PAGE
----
Wednesday, May 17, 2006

Sellout of AMERICA

Protesters want citizenship now
Reject all proposals, including guest-worker program

Posted: May 17, 2006
1:00 a.m. Eastern

Editor's note: To read the astonishing truth about why government actually encourages the illegal migration of Mexicans into the U.S., read this month's edition of WND's famed Whistleblower magazine, titled "ALIEN NATION: SECRETS OF THE INVASION."

© 2006

Mexica Movement activists protesting in L.A. last month
While a divided Congress wrangled over how to solve the immigration crisis, advocates of illegal aliens yesterday denounced all of the major legislation under consideration, along with President Bush's proposals, demanding in protests throughout California that they be given full citizenship now.

Protest organizer Luis MagaƱa in Stockton, Calif., condemned the president's guest-worker proposal, contending a similar program run from 1942 to 1964 was abusive, the San Francisco Chronicle reported.

"If a program doesn't give us the full rights accorded other workers in the United States, then we're against it," he told the paper. "They haven't spelled out the details and there's no discussion with the people who will be affected."

Activists in several California cities held news conferences yesterday to denounce legislation under consideration in the Senate and passed by the House and to oppose the president's call to deploy National Guard troops on the border.

Democratic Sen. Dianne Feinstein's office in San Francisco was the site of one rally that featured signs and banners reading "Do Not Militarize the Border" and "No Human Being Is Illegal."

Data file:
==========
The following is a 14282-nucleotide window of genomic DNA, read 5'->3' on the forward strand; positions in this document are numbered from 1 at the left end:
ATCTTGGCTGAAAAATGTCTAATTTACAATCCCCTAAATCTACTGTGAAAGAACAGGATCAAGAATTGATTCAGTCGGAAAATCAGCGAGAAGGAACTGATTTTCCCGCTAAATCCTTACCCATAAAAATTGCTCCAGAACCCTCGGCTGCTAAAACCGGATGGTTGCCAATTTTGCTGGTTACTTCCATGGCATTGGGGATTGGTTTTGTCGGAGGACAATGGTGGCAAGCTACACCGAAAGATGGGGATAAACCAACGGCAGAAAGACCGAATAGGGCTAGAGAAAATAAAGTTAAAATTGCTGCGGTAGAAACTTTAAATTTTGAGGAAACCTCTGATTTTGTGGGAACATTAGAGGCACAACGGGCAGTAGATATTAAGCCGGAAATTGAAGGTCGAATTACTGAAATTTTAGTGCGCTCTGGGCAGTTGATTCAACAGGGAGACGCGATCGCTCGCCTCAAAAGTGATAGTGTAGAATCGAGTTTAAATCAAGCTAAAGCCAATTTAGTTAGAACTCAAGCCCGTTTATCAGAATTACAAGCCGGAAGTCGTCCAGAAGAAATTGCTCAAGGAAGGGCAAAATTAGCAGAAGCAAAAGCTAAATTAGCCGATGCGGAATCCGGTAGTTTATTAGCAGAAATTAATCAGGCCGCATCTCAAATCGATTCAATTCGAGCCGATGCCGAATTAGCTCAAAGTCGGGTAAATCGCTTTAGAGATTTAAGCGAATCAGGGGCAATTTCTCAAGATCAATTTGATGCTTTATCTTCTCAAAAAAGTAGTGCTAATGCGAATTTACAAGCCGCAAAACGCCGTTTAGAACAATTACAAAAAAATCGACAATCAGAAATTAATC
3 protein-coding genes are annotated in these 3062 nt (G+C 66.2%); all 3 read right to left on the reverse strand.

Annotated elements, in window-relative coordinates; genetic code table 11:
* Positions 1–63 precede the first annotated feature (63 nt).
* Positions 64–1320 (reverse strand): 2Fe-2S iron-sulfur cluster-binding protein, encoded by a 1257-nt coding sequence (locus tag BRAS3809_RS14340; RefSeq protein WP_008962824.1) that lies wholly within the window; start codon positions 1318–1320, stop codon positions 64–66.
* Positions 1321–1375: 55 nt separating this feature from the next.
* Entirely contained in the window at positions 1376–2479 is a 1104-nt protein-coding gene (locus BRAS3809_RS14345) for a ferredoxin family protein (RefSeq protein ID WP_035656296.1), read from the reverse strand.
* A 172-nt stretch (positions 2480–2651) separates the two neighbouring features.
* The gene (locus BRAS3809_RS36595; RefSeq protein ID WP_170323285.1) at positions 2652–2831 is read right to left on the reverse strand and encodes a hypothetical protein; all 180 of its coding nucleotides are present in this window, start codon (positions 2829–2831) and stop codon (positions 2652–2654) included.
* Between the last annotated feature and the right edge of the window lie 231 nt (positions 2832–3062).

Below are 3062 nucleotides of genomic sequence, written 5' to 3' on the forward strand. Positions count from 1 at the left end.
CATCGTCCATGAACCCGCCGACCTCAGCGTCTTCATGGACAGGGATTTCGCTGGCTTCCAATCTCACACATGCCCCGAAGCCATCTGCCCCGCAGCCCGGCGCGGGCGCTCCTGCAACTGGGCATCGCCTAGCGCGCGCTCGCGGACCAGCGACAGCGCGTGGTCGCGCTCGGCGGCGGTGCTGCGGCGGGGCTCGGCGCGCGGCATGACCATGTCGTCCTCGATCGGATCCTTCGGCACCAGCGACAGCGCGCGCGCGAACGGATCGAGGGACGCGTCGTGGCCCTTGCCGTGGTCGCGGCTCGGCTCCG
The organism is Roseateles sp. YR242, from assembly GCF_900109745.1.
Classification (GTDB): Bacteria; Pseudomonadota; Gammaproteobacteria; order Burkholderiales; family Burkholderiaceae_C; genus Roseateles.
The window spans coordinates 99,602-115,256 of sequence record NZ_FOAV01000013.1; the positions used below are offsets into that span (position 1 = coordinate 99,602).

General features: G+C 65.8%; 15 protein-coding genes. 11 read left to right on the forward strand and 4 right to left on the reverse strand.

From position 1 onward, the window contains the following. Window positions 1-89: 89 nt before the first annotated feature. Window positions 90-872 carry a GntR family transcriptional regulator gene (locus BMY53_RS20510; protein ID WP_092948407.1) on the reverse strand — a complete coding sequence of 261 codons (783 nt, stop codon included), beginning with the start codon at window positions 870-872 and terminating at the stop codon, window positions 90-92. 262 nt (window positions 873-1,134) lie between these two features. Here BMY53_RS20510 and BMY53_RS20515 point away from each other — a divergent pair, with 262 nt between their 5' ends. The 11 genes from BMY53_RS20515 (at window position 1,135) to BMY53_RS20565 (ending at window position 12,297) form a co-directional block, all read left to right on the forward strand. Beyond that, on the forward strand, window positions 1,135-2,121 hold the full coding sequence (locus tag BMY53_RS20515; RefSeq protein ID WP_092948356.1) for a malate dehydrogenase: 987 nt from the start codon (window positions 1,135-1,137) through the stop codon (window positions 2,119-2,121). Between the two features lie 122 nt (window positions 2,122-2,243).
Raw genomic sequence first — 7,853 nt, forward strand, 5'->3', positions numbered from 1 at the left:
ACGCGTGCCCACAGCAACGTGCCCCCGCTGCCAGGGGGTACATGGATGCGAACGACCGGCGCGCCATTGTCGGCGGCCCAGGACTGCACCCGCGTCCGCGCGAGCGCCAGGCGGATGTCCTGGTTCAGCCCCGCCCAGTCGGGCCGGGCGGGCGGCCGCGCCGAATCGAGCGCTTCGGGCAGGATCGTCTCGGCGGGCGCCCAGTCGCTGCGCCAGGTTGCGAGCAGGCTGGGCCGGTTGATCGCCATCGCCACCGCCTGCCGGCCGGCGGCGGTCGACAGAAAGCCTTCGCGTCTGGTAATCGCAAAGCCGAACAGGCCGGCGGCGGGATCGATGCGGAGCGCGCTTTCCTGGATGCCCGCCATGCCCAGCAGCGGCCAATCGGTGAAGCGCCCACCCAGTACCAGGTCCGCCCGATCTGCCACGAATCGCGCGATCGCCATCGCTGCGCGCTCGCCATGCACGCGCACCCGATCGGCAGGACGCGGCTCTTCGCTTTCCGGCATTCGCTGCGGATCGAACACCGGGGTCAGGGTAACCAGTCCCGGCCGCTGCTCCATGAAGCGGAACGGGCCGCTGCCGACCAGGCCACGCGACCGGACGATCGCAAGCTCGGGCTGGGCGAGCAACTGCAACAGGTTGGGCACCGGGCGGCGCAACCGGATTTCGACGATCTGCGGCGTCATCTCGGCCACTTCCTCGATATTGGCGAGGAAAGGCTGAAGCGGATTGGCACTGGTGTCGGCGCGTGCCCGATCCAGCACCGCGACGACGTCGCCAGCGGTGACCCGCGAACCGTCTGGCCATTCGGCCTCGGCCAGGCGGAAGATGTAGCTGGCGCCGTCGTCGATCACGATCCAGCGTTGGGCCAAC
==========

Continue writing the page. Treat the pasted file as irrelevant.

The protesters said they would continue until senators hear their message.

The Mexican government, meanwhile, warned it would file lawsuits in U.S. courts if National Guard troops detain illegals on the border.

"If there is a real wave of rights abuses, if we see the National Guard starting to directly participate in detaining people ... we would immediately start filing lawsuits through our consulates," Foreign Secretary Luis Ernesto Derbez said in an interview with a Mexico City radio station, according to the Associated Press.

President Bush addressing the nation Monday night

Yesterday, President Bush's plan for a "comprehensive approach" to immigration, outlined in a primetime speech Monday night, took one step forward as the Senate rejected a call to secure the nation's borders before addressing other immigration-related concerns.

In a 55-40 vote, the Senate dismissed an amendment by Sen. Johnny Isakson, R-Ga, to bar the federal government from altering the status of any illegal immigrant until every border security provision in the immigration bill had been implemented and the Homeland Security secretary certified the border is secure.

As WorldNetDaily reported last month, images of seas of illegal aliens marching in cities across the U.S. have had a far greater negative than positive impact on the foreigners' cause, according to a poll.

A Zogby survey of nearly 8,000 people showed coast-to-coast protests against immigration proposals in Congress – particularly to make it a federal felony to be an illegal worker in the U.S. – have not persuaded a majority of likely American voters.

Asked whether the protests have made likely voters more or less sympathetic toward unlawful workers, 61 percent said they're less likely to be sympathetic to the plight of illegals as a result of the protests, while only 32 percent of respondents said they're now more sympathetic.

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